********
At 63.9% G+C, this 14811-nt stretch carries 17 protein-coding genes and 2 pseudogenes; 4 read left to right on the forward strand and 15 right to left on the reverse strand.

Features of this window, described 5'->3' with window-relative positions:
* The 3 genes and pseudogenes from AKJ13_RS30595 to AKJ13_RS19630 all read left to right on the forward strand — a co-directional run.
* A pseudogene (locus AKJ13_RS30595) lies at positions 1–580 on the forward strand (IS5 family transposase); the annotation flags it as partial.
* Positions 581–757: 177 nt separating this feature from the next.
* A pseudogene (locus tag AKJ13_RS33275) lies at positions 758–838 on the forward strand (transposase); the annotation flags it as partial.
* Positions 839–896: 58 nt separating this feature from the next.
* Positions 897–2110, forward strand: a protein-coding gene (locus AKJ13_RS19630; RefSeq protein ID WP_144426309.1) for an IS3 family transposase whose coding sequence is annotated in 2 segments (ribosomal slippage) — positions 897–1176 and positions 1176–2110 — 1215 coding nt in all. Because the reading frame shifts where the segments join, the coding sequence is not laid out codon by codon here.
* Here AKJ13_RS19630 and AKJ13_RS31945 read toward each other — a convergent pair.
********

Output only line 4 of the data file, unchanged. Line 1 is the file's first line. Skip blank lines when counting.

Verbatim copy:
* A pseudogene (locus AKJ13_RS30595) lies at positions 1–580 on the forward strand (IS5 family transposase); the annotation flags it as partial.